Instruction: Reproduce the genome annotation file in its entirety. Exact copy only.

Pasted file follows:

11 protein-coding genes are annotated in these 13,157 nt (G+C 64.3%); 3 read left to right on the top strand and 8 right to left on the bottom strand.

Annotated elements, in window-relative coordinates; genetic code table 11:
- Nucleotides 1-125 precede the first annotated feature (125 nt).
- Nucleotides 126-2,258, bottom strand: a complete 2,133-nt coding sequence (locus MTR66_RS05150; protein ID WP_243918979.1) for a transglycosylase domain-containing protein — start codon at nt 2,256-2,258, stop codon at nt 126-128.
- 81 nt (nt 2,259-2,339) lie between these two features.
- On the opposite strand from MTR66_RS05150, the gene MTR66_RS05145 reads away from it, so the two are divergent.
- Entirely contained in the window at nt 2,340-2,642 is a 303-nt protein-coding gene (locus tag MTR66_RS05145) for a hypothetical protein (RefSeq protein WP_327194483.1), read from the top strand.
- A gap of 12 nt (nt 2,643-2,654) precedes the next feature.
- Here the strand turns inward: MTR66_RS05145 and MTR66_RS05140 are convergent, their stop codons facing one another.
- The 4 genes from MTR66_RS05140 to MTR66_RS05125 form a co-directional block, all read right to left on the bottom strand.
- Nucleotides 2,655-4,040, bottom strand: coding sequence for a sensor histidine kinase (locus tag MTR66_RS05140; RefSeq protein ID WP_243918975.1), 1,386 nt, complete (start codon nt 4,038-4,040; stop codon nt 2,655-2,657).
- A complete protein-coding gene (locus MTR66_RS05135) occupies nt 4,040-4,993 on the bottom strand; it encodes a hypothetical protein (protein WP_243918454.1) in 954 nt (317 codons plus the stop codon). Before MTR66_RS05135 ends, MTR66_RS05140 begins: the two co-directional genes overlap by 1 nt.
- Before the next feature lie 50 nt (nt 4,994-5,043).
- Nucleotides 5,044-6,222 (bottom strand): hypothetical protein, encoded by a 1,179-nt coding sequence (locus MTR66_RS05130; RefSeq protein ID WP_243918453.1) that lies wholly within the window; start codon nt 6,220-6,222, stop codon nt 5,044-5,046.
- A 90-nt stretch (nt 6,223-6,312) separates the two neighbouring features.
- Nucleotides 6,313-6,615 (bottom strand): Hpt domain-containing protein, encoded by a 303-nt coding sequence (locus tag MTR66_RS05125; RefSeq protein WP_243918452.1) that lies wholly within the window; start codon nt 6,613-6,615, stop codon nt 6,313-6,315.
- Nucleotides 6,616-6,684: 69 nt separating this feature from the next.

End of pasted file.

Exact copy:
11 protein-coding genes are annotated in these 13,157 nt (G+C 64.3%); 3 read left to right on the top strand and 8 right to left on the bottom strand.

Annotated elements, in window-relative coordinates; genetic code table 11:
- Nucleotides 1-125 precede the first annotated feature (125 nt).
- Nucleotides 126-2,258, bottom strand: a complete 2,133-nt coding sequence (locus MTR66_RS05150; protein ID WP_243918979.1) for a transglycosylase domain-containing protein — start codon at nt 2,256-2,258, stop codon at nt 126-128.
- 81 nt (nt 2,259-2,339) lie between these two features.
- On the opposite strand from MTR66_RS05150, the gene MTR66_RS05145 reads away from it, so the two are divergent.
- Entirely contained in the window at nt 2,340-2,642 is a 303-nt protein-coding gene (locus tag MTR66_RS05145) for a hypothetical protein (RefSeq protein WP_327194483.1), read from the top strand.
- A gap of 12 nt (nt 2,643-2,654) precedes the next feature.
- Here the strand turns inward: MTR66_RS05145 and MTR66_RS05140 are convergent, their stop codons facing one another.
- The 4 genes from MTR66_RS05140 to MTR66_RS05125 form a co-directional block, all read right to left on the bottom strand.
- Nucleotides 2,655-4,040, bottom strand: coding sequence for a sensor histidine kinase (locus tag MTR66_RS05140; RefSeq protein ID WP_243918975.1), 1,386 nt, complete (start codon nt 4,038-4,040; stop codon nt 2,655-2,657).
- A complete protein-coding gene (locus MTR66_RS05135) occupies nt 4,040-4,993 on the bottom strand; it encodes a hypothetical protein (protein WP_243918454.1) in 954 nt (317 codons plus the stop codon). Before MTR66_RS05135 ends, MTR66_RS05140 begins: the two co-directional genes overlap by 1 nt.
- Before the next feature lie 50 nt (nt 4,994-5,043).
- Nucleotides 5,044-6,222 (bottom strand): hypothetical protein, encoded by a 1,179-nt coding sequence (locus MTR66_RS05130; RefSeq protein ID WP_243918453.1) that lies wholly within the window; start codon nt 6,220-6,222, stop codon nt 5,044-5,046.
- A 90-nt stretch (nt 6,223-6,312) separates the two neighbouring features.
- Nucleotides 6,313-6,615 (bottom strand): Hpt domain-containing protein, encoded by a 303-nt coding sequence (locus tag MTR66_RS05125; RefSeq protein WP_243918452.1) that lies wholly within the window; start codon nt 6,613-6,615, stop codon nt 6,313-6,315.
- Nucleotides 6,616-6,684: 69 nt separating this feature from the next.